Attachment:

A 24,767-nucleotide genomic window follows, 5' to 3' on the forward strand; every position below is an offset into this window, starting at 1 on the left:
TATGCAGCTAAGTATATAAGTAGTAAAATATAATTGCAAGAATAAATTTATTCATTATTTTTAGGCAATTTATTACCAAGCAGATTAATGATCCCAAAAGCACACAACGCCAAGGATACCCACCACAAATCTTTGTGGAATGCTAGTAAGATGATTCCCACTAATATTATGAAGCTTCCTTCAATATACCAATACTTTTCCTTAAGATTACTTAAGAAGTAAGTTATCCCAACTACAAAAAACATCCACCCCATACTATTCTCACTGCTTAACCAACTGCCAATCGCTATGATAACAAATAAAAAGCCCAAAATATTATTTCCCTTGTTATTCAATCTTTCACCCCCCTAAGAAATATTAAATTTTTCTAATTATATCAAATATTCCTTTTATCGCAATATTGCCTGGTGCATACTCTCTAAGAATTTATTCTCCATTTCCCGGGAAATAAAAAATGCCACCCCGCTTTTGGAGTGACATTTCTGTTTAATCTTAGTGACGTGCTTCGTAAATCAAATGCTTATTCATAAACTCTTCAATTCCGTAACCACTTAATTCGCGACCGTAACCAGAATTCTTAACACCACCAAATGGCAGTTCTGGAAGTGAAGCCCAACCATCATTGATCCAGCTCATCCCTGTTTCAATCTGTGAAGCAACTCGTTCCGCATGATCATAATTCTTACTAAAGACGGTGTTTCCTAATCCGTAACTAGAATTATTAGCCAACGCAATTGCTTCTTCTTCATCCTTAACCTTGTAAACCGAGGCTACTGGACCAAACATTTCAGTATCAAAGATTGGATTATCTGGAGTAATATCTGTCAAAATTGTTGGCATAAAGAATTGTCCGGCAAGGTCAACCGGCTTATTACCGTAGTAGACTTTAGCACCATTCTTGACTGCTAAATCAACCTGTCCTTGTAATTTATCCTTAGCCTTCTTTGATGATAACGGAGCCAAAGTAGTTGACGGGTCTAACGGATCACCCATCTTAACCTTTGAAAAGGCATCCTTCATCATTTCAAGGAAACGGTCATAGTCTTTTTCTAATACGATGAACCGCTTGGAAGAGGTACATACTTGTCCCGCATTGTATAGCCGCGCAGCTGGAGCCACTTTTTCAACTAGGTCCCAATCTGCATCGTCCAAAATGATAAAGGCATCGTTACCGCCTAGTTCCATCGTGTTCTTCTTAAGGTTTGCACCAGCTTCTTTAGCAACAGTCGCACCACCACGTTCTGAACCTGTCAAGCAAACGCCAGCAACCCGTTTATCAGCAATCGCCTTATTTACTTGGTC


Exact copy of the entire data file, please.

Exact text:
A 24,767-nucleotide genomic window follows, 5' to 3' on the forward strand; every position below is an offset into this window, starting at 1 on the left:
TATGCAGCTAAGTATATAAGTAGTAAAATATAATTGCAAGAATAAATTTATTCATTATTTTTAGGCAATTTATTACCAAGCAGATTAATGATCCCAAAAGCACACAACGCCAAGGATACCCACCACAAATCTTTGTGGAATGCTAGTAAGATGATTCCCACTAATATTATGAAGCTTCCTTCAATATACCAATACTTTTCCTTAAGATTACTTAAGAAGTAAGTTATCCCAACTACAAAAAACATCCACCCCATACTATTCTCACTGCTTAACCAACTGCCAATCGCTATGATAACAAATAAAAAGCCCAAAATATTATTTCCCTTGTTATTCAATCTTTCACCCCCCTAAGAAATATTAAATTTTTCTAATTATATCAAATATTCCTTTTATCGCAATATTGCCTGGTGCATACTCTCTAAGAATTTATTCTCCATTTCCCGGGAAATAAAAAATGCCACCCCGCTTTTGGAGTGACATTTCTGTTTAATCTTAGTGACGTGCTTCGTAAATCAAATGCTTATTCATAAACTCTTCAATTCCGTAACCACTTAATTCGCGACCGTAACCAGAATTCTTAACACCACCAAATGGCAGTTCTGGAAGTGAAGCCCAACCATCATTGATCCAGCTCATCCCTGTTTCAATCTGTGAAGCAACTCGTTCCGCATGATCATAATTCTTACTAAAGACGGTGTTTCCTAATCCGTAACTAGAATTATTAGCCAACGCAATTGCTTCTTCTTCATCCTTAACCTTGTAAACCGAGGCTACTGGACCAAACATTTCAGTATCAAAGATTGGATTATCTGGAGTAATATCTGTCAAAATTGTTGGCATAAAGAATTGTCCGGCAAGGTCAACCGGCTTATTACCGTAGTAGACTTTAGCACCATTCTTGACTGCTAAATCAACCTGTCCTTGTAATTTATCCTTAGCCTTCTTTGATGATAACGGAGCCAAAGTAGTTGACGGGTCTAACGGATCACCCATCTTAACCTTTGAAAAGGCATCCTTCATCATTTCAAGGAAACGGTCATAGTCTTTTTCTAATACGATGAACCGCTTGGAAGAGGTACATACTTGTCCCGCATTGTATAGCCGCGCAGCTGGAGCCACTTTTTCAACTAGGTCCCAATCTGCATCGTCCAAAATGATAAAGGCATCGTTACCGCCTAGTTCCATCGTGTTCTTCTTAAGGTTTGCACCAGCTTCTTTAGCAACAGTCGCACCACCACGTTCTGAACCTGTCAAGCAAACGCCAGCAACCCGTTTATCAGCAATCGCCTTATTTACTTGGTC